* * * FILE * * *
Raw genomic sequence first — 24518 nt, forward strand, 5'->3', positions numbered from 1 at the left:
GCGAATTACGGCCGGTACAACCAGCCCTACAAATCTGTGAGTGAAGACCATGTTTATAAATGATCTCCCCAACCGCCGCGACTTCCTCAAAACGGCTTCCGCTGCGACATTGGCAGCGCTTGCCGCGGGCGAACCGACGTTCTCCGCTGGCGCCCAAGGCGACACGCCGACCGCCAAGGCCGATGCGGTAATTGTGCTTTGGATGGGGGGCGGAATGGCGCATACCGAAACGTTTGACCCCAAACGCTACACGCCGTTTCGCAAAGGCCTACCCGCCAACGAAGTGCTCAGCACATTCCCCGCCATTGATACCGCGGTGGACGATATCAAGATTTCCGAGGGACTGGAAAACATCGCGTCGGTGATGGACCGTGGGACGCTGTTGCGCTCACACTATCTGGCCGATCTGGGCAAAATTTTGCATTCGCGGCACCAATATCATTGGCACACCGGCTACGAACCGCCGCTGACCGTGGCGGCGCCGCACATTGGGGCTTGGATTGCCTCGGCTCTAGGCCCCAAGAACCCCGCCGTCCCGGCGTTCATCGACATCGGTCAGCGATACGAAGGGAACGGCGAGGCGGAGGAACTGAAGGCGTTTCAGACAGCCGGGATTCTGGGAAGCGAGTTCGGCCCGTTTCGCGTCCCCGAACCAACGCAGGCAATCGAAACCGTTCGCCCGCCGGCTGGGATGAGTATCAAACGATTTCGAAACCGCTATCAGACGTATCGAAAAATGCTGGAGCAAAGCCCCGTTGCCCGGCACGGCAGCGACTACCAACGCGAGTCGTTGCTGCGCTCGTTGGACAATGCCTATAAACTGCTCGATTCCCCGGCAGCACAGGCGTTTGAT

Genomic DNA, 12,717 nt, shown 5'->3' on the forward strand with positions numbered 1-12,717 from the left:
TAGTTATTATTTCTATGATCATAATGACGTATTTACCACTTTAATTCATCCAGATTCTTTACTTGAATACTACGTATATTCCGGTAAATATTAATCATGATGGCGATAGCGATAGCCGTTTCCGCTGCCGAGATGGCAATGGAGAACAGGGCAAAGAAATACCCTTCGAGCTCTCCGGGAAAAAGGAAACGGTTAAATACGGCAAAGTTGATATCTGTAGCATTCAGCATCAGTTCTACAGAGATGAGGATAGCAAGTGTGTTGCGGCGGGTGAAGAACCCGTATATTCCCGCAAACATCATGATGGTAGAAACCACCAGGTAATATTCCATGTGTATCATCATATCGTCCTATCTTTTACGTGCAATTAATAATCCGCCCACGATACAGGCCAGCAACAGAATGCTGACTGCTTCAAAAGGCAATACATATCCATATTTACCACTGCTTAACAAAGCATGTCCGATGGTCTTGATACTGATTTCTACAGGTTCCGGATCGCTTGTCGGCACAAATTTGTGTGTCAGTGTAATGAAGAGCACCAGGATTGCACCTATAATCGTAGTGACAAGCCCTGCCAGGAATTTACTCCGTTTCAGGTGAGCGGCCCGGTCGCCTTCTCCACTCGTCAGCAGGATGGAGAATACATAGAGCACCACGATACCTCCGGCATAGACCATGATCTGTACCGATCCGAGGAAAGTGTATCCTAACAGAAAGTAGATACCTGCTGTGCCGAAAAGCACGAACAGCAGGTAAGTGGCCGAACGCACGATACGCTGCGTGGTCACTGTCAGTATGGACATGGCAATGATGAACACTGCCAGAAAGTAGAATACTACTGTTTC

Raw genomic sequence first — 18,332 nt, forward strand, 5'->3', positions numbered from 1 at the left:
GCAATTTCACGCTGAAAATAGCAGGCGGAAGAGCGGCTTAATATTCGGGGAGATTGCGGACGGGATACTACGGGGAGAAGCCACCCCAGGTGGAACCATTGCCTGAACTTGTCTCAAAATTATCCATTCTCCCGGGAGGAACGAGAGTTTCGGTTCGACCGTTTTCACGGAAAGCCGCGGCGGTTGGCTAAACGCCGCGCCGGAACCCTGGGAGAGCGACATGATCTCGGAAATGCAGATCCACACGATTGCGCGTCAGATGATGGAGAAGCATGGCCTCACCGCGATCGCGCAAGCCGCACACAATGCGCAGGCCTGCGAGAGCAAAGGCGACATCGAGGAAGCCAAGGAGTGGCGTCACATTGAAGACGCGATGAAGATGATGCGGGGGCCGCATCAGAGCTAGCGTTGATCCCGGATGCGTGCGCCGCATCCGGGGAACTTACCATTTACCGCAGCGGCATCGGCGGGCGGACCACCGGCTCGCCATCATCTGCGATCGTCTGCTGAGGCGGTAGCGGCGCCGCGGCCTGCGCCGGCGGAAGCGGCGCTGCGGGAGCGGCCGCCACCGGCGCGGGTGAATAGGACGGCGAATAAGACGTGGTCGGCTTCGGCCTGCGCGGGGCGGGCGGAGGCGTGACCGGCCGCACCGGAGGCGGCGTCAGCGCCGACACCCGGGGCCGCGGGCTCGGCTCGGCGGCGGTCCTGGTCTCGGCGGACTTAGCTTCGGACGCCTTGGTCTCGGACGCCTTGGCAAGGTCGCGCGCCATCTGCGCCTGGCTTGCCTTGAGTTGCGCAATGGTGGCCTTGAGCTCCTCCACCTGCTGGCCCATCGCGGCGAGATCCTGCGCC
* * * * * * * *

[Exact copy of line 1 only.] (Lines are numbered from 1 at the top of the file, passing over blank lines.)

Raw genomic sequence first — 24518 nt, forward strand, 5'->3', positions numbered from 1 at the left: